System.setProperty("webdriver.gecko.driver", "/Users/deranthika/Documents/eclipse/workspace/TestSelenium/drivers/geckodriver");

FirefoxDriver fd=new FirefoxDriver();

fd.get("http://google.lk");

  }

If you are using windows OS, you need to put location as below

System.setProperty("webdriver.gecko.driver","path of geckodriver.exe");

Screen Shot 2017-04-11 at 8.22.38 PM.png

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Configure Chrome browser

  • Instead of gecko, you need to download chromeDriver from seleniumhq download page
  • Download the latest stable version for your OS and copy it to drivers folder
  • Import chromeDriver
import org.openqa.selenium.chrome.ChromeDriver;
  • Create new test method
  • Initailize chromeDriver object
System.setProperty("webdriver.chrome.driver", "/Users/deranthika/Documents/eclipse/workspace/TestSelenium/drivers/chromedriver");

ChromeDriver cd=new ChromeDriver();

sample code

@Test

  public void chromeTest() {

 System.setProperty("webdriver.chrome.driver", "/Users/deranthika/Documents/eclipse/workspace/TestSelenium/drivers/chromedriver");

ChromeDriver cd=new ChromeDriver();

cd.get("http://google.lk");

  }

Screen Shot 2017-04-11 at 9.58.12 PMScreen Shot 2017-04-11 at 9.58.25 PM

Configure Internet Explorer browser

  • you need to download InternetExplorerDriver from seleniumhq download page
  • Download the latest stable version and copy it to drivers folder
  • Import InternetExplorerDriver
import org.openqa.selenium.ie.InternetExplorerDriver;
  • Create new test method
  • Initailize InternetExplorerDriver object
System.setProperty("webdriver.ie.driver", "C:\\Selenium\\IEDriverServer.exe");

InternetExplorerDriver id= new InternetExplorerDriver();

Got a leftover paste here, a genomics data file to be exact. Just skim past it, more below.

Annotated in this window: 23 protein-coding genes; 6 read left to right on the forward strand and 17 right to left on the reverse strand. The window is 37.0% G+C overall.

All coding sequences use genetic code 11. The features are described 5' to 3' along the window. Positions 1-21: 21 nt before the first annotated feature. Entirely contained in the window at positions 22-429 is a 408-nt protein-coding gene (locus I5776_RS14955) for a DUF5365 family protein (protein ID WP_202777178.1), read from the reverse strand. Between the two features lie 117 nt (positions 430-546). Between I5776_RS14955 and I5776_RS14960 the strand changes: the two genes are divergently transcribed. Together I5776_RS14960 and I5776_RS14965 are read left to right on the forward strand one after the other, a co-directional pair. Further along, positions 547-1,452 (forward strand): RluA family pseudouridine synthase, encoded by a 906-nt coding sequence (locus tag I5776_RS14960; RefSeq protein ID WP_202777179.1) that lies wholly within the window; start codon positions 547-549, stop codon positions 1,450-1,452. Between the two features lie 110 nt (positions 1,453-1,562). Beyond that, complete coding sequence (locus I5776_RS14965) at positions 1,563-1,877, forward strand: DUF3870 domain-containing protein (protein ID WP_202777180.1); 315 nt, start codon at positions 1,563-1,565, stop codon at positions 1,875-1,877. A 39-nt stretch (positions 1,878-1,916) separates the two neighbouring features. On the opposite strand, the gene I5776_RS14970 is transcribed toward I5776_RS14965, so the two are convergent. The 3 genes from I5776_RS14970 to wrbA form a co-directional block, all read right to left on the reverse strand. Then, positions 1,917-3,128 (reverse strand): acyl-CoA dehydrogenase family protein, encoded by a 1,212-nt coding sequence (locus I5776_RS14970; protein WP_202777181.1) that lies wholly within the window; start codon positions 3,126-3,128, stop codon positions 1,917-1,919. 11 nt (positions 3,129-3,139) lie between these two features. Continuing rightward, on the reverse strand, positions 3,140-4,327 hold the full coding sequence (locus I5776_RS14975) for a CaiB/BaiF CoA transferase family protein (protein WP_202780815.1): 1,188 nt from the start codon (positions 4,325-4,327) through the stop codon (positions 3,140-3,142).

sample code

@Test

  public void chromeTest() {

System.setProperty("webdriver.ie.driver", "C:\\Selenium\\IEDriverServer.exe");

InternetExplorerDriver id= new InternetExplorerDriver();

id.get("http://google.lk");

  }

Untitled.png

I’ll add more browsers later 😉

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Selenium Grid: An Introduction

Hola Testers!

Today we are going to talk about Selenium Grid!

What is Selenium Grid

Selenium Grid is a part of Selenium Suite which used to running multiple browsers on multiple environment at same time. There are two types of grid Grid 1 and Grid 2. Grid 1 is now deprecating by selenium team. So it is better to learn Grid 2.

Difference Between Grid 1 and Grid 2

Selenium Grid 1 Selenium Grid 2
Has own remote control Bundled with Selenium Server jar files
Need to install and configure Apache Ant before use Grid 1 No need to install Apache Ant
Only support Selenium RC Commands/scripts Support both Selenium RC and WebDriver scripts
Can only automate one browser per RC One RC can automate upto 5 browsers